Lyra Delos (£900)

Technically brilliant and musically accomplished, the Lyra Delos does everything you could reasonably expect of it, and more
Lyra designer Jonathan Carr has devoted a large part of his life to developing a range of moving-coil pick-ups, and they’re expertly built by Akiko Ishiyama and Yoshinori Mishima in Tokyo.

The Delos is the latest in a long line – the baby of the range it’s designed to be tonearm and phono-stage friendly: of medium weight and compliance it pushes out a claimed output of 0.6mV at 5cm/sec. Recommended phono stage loading is from 98ohm to 806ohm (Lyra says the final value should be determined by listening). Step-up transformer users should expect a 5 to 15ohm load and the transformer’s output should be connected to a 10kohm to 47kohm MM-level RIAA input, says Lyra.

The cartridge body is skeletal  and machined from a solid 6063 aluminium billet, which is partially non-parallel in its shape to help minimise resonances. High purity (6N) copper signal coils are fitted, with square-shaped high-purity iron formers. A solid boron cantilever is mounted directly into the cartridge body via a novel asymmetric single-point suspension system, and a Namiki microridge line-contact nude diamond stylus is used.

Thanks to the clever stylus guard design the cartridge proved relatively easy to install into our SME Series V tonearm atop a Michell Gyrodec, and it tracked rock-solidly at the recommended 1.75g.

Like a ballerina

The Delos shows itself to be a balletic performer, possessed of a far more graceful, supple and lithe sound that you have a right to expect for under £1000. Essentially it’s a very neutral device, with just a touch of extra energy towards the high frequencies – but it’s so civilised that it never once seems so much as forward, let alone harsh.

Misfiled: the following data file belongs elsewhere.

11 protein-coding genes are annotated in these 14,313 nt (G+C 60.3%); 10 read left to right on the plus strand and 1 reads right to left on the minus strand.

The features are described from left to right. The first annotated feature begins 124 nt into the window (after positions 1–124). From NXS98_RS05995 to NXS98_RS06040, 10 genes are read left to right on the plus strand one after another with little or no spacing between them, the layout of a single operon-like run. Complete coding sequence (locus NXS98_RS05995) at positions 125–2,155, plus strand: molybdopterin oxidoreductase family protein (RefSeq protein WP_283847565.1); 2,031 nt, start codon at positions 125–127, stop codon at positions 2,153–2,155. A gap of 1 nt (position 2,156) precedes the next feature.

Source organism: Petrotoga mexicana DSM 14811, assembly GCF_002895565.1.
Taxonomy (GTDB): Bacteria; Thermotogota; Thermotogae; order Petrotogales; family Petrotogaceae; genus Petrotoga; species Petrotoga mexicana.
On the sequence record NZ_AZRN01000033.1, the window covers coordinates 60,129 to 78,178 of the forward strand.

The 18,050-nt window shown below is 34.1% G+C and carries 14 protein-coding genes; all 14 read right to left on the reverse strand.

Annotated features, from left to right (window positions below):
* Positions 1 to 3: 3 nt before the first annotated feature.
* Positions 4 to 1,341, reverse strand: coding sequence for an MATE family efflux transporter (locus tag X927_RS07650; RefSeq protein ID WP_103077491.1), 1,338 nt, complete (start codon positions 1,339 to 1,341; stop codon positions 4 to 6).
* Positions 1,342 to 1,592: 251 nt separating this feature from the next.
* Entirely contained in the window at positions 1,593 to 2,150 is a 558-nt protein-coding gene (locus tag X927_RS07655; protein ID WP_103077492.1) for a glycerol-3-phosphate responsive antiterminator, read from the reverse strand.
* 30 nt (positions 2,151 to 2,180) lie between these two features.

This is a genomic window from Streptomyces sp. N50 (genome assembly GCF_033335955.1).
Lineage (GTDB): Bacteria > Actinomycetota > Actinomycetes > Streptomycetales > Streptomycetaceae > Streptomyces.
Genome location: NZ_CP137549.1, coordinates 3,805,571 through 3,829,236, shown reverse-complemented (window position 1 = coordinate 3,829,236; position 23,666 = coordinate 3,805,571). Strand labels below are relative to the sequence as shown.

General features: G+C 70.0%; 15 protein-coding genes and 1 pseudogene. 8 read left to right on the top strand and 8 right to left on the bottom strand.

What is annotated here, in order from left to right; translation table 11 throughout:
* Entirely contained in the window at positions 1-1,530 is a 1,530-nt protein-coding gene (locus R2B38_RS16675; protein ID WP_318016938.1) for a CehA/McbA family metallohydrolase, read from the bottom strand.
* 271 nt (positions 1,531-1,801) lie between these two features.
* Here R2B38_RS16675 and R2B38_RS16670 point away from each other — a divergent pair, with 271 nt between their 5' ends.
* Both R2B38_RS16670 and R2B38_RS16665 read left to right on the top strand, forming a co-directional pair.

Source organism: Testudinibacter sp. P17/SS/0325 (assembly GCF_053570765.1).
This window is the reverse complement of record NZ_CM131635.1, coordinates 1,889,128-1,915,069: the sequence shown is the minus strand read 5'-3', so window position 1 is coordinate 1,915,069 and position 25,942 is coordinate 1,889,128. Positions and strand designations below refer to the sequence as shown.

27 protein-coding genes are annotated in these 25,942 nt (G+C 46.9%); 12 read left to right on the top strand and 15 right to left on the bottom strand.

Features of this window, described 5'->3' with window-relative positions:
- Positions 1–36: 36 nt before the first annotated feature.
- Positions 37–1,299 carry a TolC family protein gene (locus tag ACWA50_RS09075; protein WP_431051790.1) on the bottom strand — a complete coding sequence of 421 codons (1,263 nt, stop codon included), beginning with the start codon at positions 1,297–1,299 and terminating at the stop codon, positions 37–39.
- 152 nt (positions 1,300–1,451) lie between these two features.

Scritti Politti’s ‘Small Talk’ [Virgin 25VC-1028] showed the Lyra’s amazing blend of couthness and lyricism; the song’s complex, high tempo sequenced percussion is something of a white-knuckle ride for any cartridge, but the Delos proved utterly unflustered. It was able to throw out vast amounts of detail and thread it altogether in a fluent and musically communicative way, never once getting fazed by the crashing Yamaha DX7 keyboard stabs or singer Green Gartside’s falsetto vocals.

Moving to some classic 1970s rock, Al Stewart’s ‘Year Of The Cat’ [RCA RVP6166] served up that smooth Abbey Road studio sound with voice hovering ethereally over the recorded acoustic. Still, this cartridge didn’t get all ‘nostalgic’, giving instead an extremely spry rendition. The Delos has massive speed, so the strummed steel-string guitars came over with great impact, and it was able to signpost their percussive significance to the song brilliantly. Such delicacy and insight extended to the treble too – the hi-hats and ride cymbal work was totally devoid of splash or sibilance yet possessed a wonderfully authentic steely ring.

Dynamically it impressed too: Alphonse Mouzon’s pile-driving ‘By All Means’ is a late-’70s jazz-funk standard [MPS] with Herbie Hancock bashing the ivories over Mouzon’s virtuoso drumming. The Delos caught the spaces between the notes deftly, making the beat all the more impactful. Better still, it was able to carry the phrasing of the musicians artfully, showing this classic song to be the roof-raiser that it really is.

Despite serving up a rock-solid bass-drum and snare sound, allied to a super-taut bass guitar and sparkling hi-hats, it still had enough left to render the choppy rhythm guitar and raspy brass brilliantly.

A 1962 Karajan recording of Beethoven’s Pastoral Symphony with the BPO [DG] showed the beauty of classical music from vinyl, with a wonderfully atmospheric and immersive recorded acoustic, seemingly falling back forever. This pick-up doesn’t inject artificial body and bulk into solo instruments as some more euphonic designs can, but instead chooses to lock on to them and project them in correct proportions with tremendous solidity and composure.


The Lyra Delos has abilities that transcend its price point. Technically brilliant and musically accomplished, it does everything you could reasonably expect of it, and more. Indeed it is so good that it may make prospective purchasers of pricier Lyras wonder why they’re spending the extra.

Originally published in the 2013 yearbook